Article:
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  1. #1
    Join Date
    Aug 2005
    Posts
    55

    Unanswered: Column Name Prefix or Table Alias

    Ok,

    So im currently at a cross roads, and not sure which way to go.

    At the moment, I currently underscore my column names with the table name...

    this is handy in my joins, as i never need an alias, as its always unique

    ie:
    table 1: employer_id, employer_given_name, employer_surname
    table 2: department_id, department_employer_id, department_name

    SELECT * FROM employer JOIN department ON department_employer_id = employer_id.

    but, gets a little tedius as the table numbers grow.

    so, is it easier better (by experience, i guess from people developing LARGE scale databases to use aliases instead of column prefixes...)

    i dont like the 1-2 letter prefixes that you get, as in Employer E, Department D, and would use a min of 4 letters for my prefixes...

    just after some general advice.

    Cheers

  2. #2
    Join Date
    Feb 2007
    Posts
    62
    Personally I hate it. It's up there with Hungarian notation. It adds nothing. You always have to prefix your column names in queries anyway if there is ambiguity and the parser will tell you this. If it bothers you, then qualify every column with the table name even if it's unambiguous.
    The only exception is foriegn keys, where it makes sense to have a employer_id in your department table, to use your rather bizarre example.

    I think you've somewhat missed the point about using aliases by the way. Call them what you want or don't use them at all (unless doing multiple joins to the same table).

  3. #3
    Join Date
    Aug 2005
    Posts
    55

    Unhappy

    Quote Originally Posted by LoztInSpace
    Personally I hate it. It's up there with Hungarian notation. It adds nothing. You always have to prefix your column names in queries anyway if there is ambiguity and the parser will tell you this. If it bothers you, then qualify every column with the table name even if it's unambiguous.
    The only exception is foriegn keys, where it makes sense to have a employer_id in your department table, to use your rather bizarre example.

    I think you've somewhat missed the point about using aliases by the way. Call them what you want or don't use them at all (unless doing multiple joins to the same table).
    well, i think it was my bizarre example that i missed the point of alias's.

    but the method should be the same. when joining 2 tables, if the column names are ambiguous, i get an error. i can either use an alias, to prefix my columns to prevent an alias been needed. but in a database where there are heaps of tables, and then each column needs a table prefix...seems a bit much. but i am very big on readability, and it adds to that.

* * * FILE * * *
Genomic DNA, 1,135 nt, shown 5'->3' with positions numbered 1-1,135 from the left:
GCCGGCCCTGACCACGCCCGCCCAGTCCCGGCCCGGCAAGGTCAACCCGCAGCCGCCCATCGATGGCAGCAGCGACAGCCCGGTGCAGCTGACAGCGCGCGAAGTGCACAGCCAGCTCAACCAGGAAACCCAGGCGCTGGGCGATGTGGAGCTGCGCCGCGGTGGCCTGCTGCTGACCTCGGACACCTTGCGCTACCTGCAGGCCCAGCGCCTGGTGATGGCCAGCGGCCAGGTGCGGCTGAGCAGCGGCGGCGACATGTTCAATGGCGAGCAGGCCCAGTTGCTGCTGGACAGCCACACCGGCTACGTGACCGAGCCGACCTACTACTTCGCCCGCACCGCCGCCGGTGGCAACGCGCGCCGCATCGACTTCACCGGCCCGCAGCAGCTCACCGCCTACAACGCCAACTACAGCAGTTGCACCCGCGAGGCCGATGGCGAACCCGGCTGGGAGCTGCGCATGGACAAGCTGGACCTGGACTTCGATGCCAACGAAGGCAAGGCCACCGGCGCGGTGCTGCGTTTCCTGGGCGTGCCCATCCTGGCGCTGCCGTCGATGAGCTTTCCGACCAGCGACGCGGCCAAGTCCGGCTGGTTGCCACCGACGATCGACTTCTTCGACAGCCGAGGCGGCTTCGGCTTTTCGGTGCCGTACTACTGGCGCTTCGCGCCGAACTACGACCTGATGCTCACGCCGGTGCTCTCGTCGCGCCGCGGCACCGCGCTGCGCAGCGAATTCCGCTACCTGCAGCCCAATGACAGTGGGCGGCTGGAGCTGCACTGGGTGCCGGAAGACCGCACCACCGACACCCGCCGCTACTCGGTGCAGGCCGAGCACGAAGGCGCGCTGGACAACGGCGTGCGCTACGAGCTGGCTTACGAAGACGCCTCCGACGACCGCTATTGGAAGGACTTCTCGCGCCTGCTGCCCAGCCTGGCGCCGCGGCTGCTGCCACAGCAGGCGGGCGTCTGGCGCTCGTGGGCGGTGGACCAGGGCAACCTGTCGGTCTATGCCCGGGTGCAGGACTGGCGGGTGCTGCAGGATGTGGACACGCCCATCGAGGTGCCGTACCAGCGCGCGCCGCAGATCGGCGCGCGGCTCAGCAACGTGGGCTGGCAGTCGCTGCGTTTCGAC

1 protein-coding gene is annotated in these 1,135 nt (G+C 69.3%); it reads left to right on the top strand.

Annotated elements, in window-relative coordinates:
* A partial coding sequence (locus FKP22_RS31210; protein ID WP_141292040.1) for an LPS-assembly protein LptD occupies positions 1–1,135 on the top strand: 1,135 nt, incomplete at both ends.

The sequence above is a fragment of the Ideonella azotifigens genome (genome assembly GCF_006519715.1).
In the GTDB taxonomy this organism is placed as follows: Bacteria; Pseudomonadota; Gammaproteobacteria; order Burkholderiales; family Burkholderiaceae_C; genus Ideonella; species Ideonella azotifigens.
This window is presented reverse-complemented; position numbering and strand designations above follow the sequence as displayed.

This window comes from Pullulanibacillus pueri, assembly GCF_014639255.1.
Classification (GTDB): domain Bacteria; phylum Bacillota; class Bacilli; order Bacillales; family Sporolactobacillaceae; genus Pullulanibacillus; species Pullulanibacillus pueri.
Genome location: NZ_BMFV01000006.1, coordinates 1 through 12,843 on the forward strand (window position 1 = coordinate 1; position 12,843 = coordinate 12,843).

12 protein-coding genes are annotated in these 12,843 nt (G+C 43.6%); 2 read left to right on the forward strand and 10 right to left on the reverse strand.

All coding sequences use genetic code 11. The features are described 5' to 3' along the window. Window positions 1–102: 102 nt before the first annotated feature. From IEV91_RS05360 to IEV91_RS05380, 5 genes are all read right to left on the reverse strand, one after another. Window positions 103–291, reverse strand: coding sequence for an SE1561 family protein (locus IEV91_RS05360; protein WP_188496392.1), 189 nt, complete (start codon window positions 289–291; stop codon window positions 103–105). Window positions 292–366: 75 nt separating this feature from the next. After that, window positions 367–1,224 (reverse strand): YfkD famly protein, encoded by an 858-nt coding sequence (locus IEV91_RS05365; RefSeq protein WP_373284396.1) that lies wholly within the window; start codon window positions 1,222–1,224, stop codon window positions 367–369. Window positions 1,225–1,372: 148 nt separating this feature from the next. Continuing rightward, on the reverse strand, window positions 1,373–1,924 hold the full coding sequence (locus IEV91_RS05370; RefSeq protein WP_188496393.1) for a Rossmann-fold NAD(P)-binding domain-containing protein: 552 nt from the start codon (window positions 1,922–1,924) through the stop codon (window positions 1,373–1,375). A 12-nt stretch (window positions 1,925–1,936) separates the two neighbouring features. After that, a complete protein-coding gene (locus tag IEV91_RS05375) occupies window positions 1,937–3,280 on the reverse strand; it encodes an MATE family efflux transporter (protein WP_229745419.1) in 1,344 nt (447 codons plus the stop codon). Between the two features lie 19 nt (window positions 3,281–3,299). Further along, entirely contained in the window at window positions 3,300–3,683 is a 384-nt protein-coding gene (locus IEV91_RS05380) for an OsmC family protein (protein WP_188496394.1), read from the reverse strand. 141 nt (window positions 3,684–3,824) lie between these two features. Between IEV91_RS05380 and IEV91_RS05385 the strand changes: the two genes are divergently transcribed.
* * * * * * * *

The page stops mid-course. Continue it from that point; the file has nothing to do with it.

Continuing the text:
but yeah. i think i just answered my own question, and might start with alias's now. but still just after some general input.

    Cheers

  4. #4
    Join Date
    Apr 2002
    Location
    Toronto, Canada
    Posts
    20,002
    my rule of thumb: always use a table prefix on every single column mentioned in a query, whenever the query includes more than one table

    the prefix can be either the table name itself, or a table alias
    rudy.ca | @rudydotca
    Buy my SitePoint book: Simply SQL

  5. #5
    Join Date
    Jan 2007
    Location
    UK
    Posts
    11,434
    Provided Answers: 10
    My rule of thumb: be consistent.

    I mean, you're going to have to start using aliases if you use self-joins aren't you?


    ..personally I dislike that naming convention you are using!
    George
    Home | Blog

  6. #6
    Join Date
    Feb 2004
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    One Flump in One Place
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    14,912
    I worked with a third party database that had a unique four letter prefix for each table and that prefix was included as a prefix for every column name. So table PEOPpeople would have columns PEOP_person_id, PEOP_forename, PEOP_surname. (for example) the people-departments table structure would be something like PDEPpeopledepartments PDEP_person_id.

    I hated it when I first saw it but it grew on me the more I used the database, especially using intellisense (SQL Prompt). I've never used it in any of my databases - the advantages I found weren't enough to motivate me to bother accounting for this in the implementation.

  7. #7
    Join Date
    Jan 2007
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    UK
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    11,434
    Provided Answers: 10
    I work on a similar legacy database with the most irritating naming conventions

    dbo.tblvacancy_department_details.tbl_vacancy_depa rtment_details_id
    dbo.tblvacancy_department_details.tbl_vacancy_depa rtment_details_date_created

    It reminds me of that addage in programming: if you're copying and pasting, something is wrong.
    George
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